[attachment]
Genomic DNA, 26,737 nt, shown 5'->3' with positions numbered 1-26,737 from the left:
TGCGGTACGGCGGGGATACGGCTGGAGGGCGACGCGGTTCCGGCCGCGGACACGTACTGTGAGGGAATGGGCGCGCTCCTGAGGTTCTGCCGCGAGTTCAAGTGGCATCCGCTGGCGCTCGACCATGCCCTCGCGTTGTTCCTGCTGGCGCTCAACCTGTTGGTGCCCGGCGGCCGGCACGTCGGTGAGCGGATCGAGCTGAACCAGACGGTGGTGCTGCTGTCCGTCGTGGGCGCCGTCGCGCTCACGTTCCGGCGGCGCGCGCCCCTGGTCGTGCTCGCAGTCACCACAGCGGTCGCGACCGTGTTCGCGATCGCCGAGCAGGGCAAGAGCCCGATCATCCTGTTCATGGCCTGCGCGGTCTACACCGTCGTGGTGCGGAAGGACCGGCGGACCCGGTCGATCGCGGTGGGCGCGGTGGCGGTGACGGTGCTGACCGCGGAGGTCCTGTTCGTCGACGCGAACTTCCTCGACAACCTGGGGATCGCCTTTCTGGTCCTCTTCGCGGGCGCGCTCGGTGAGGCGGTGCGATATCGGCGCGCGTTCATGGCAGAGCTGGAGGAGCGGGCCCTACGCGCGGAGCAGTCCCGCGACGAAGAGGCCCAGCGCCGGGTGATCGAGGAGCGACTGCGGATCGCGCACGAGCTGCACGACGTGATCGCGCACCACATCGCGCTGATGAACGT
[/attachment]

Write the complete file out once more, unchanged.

Genomic DNA, 26,737 nt, shown 5'->3' with positions numbered 1-26,737 from the left:
TGCGGTACGGCGGGGATACGGCTGGAGGGCGACGCGGTTCCGGCCGCGGACACGTACTGTGAGGGAATGGGCGCGCTCCTGAGGTTCTGCCGCGAGTTCAAGTGGCATCCGCTGGCGCTCGACCATGCCCTCGCGTTGTTCCTGCTGGCGCTCAACCTGTTGGTGCCCGGCGGCCGGCACGTCGGTGAGCGGATCGAGCTGAACCAGACGGTGGTGCTGCTGTCCGTCGTGGGCGCCGTCGCGCTCACGTTCCGGCGGCGCGCGCCCCTGGTCGTGCTCGCAGTCACCACAGCGGTCGCGACCGTGTTCGCGATCGCCGAGCAGGGCAAGAGCCCGATCATCCTGTTCATGGCCTGCGCGGTCTACACCGTCGTGGTGCGGAAGGACCGGCGGACCCGGTCGATCGCGGTGGGCGCGGTGGCGGTGACGGTGCTGACCGCGGAGGTCCTGTTCGTCGACGCGAACTTCCTCGACAACCTGGGGATCGCCTTTCTGGTCCTCTTCGCGGGCGCGCTCGGTGAGGCGGTGCGATATCGGCGCGCGTTCATGGCAGAGCTGGAGGAGCGGGCCCTACGCGCGGAGCAGTCCCGCGACGAAGAGGCCCAGCGCCGGGTGATCGAGGAGCGACTGCGGATCGCGCACGAGCTGCACGACGTGATCGCGCACCACATCGCGCTGATGAACGT